Hoima city council has ordered American Tower Corporation (ATC) to restore the degraded part at Hoima Public Primary School where it had started constructing a base station commonly known as a mast.
This comes after the city council stopped the construction that had reached surface level of the mast foundation where concrete pillars with metals had been already affixed on Tuesday when The Albertine Journal visited the school.
A makeshift iron sheet fence which substituted a wall is visible behind Perssey road that neighbours a school with an estimated enrolment of close to 2,000 learners.
The construction of the mast attracted mixed opinions, but Silvia Nalumaga, the City Deputy Mayor, during a council meeting at Resort Hotel in Hoima City on November 11, said after doing thorough investigation, they learnt that it is hazardous for the masts to be near young children.
“ATC did not follow the right procedures before starting the construction and had not been permitted by the city’s physical planning department. The health, environment and other assessment reports had not been approved,” she said.
Nalumaga was quick to add that neither the National Environmental Management Authority (NEMA) had authorized them.
Council also selected a four-man committee to investigate the other masts around the city to ascertain whether they were erected through the right channels.
Asinansi Nyakato, the Hoima City Woman Member of Parliament, had in her October 12 letter to NEMA expressed concern about the construction of the said mast arguing that if established, it would cause noise pollution resulting from the generator and this would affect learning of the children.
Nayakato said there is growing fear that the children and the surrounding community exposed to the electromagnetic radiation from the antennae of the mast will suffer from health complications.
The City female legislator asked NEMA to halt the construction over breach of environmental and social guidelines and revoke the license if any.
According to the Uganda Communications Commission (UCC) which regulates the telecommunication sector, so far, there is no evidence which indicates that base stations are dangerous to the neighbouring community.
Efforts to get a comment from NEMA on whether they approved the development or halted it were futile. ATC’s contacts could not be traced for a comment. The Albertine Journal could not independently verify the telecom firm behind the establishment of the said mast.
Matia Mubangizi, a consultant for NEMA on the project, recently, told a local journalist that the school management was consulted and it gave a nod for the project.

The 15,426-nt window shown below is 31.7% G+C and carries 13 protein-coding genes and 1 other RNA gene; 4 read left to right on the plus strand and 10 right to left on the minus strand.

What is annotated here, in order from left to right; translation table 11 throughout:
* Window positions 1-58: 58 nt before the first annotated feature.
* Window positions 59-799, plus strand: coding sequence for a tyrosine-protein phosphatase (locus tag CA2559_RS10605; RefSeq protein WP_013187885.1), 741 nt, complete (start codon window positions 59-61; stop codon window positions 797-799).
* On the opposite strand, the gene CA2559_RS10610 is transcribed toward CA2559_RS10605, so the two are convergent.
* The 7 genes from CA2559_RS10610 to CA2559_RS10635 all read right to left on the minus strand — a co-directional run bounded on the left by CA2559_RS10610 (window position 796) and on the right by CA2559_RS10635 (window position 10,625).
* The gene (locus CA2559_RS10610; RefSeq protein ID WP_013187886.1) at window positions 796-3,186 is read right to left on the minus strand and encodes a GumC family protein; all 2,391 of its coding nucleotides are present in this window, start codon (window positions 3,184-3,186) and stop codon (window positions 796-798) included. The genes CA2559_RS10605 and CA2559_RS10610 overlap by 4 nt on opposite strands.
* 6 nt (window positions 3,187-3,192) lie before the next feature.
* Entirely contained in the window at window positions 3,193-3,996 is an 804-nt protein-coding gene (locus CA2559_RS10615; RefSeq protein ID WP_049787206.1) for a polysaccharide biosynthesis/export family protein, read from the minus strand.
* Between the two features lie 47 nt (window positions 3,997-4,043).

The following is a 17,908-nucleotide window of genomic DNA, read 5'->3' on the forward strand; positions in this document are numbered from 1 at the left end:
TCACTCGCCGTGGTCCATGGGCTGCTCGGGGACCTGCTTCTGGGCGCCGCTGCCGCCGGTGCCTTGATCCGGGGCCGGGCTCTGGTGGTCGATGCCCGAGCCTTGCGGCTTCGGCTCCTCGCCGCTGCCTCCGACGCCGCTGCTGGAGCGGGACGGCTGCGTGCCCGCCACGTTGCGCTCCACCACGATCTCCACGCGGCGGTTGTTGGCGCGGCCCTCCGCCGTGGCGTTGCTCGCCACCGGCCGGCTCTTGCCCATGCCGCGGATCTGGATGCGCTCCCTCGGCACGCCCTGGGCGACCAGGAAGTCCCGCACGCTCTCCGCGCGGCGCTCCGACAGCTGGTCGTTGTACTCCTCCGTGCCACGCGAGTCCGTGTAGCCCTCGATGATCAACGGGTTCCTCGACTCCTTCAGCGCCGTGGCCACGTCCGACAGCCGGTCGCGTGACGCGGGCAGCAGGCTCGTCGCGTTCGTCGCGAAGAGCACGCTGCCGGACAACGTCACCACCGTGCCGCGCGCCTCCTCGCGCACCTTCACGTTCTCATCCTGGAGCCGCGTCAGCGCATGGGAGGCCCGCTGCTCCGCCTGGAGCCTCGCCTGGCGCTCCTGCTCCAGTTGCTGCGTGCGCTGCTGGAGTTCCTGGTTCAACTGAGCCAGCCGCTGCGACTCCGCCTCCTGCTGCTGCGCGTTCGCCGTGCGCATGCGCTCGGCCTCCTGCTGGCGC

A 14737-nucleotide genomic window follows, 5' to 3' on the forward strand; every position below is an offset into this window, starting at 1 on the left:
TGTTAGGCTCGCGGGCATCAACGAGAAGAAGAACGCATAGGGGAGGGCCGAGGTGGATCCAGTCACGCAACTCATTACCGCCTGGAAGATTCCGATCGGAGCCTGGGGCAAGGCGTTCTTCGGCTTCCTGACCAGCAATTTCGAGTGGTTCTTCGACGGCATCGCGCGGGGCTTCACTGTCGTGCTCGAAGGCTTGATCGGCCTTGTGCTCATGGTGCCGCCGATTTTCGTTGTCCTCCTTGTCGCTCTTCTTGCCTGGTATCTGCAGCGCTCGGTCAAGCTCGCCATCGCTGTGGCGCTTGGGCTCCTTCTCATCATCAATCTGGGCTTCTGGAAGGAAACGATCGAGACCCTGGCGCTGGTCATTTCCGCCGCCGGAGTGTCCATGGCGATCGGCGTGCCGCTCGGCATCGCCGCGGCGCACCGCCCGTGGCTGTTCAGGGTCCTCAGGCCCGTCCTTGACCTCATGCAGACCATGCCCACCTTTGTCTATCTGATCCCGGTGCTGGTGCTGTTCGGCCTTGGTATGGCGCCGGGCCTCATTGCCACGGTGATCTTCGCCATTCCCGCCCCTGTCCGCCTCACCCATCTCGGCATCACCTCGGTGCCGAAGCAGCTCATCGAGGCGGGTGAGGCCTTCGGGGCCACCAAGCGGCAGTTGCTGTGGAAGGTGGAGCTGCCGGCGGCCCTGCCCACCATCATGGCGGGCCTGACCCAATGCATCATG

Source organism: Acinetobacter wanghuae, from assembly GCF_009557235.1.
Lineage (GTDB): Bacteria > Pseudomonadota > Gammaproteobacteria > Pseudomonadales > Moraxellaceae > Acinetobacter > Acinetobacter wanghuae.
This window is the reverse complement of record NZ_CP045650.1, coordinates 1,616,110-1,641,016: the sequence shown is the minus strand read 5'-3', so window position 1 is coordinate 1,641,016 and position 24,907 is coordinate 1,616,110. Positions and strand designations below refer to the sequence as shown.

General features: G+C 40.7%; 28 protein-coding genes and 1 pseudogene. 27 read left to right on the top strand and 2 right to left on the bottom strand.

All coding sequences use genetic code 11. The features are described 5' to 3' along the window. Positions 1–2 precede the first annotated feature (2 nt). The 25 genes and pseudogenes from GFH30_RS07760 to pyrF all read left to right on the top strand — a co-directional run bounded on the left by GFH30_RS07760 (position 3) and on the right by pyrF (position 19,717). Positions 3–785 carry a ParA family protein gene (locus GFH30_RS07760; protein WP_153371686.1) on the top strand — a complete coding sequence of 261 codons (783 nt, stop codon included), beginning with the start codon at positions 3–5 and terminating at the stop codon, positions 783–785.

“Its fears about the construction and the environmental social impact assessment report were shared before they approved the construction.”
“They are talking about cancers but Japan, a country with the highest life expectancy rates in the world, has over a million masts,” Mubangizi said.
He said placement of the mast is not like building a house, adding that the coordinates and signals dictates their locations.
He said they had hoped to put it at Boma playground, a stone throw distance from the school but the place did not have the signal.
Mubangizi said besides, the mast is located on a small piece of land, far away from the school which sits on 6 acres.
UCC says a base station provides network coverage to people using mobile devices in its specific surrounding area.
As the number of mobile devices in a community grows, more base stations are needed. This explains the more base stations in crowded places, according to UCC.
“We are going to continue with sensitising the people so that they get the information that they don’t have. We cannot start having councilors deciding where to put a borehole although they have a stake. This will be frustrating development,” Mubangizi elucidated.
Nassa Bbiira Kiwanuka, a development analyst said the current incident must trigger a look at orderliness, poor physical and the economic planning of the city.
“There is limited stakeholder participation in all affairs of the city. For that matter, different projects are emerging that are good in terms of socio-economic transformation and if not well managed can cause a lot of damage to the residents,” Dema Gabriel, the Central Ward Councilor in East Division Council, who vowed not to allow the mast construction said.
If it succeeds, the mast will be the second to be constructed in a school, the first being at privately owned Mandela Secondary in Kiryatete West, which is located two kilometres away.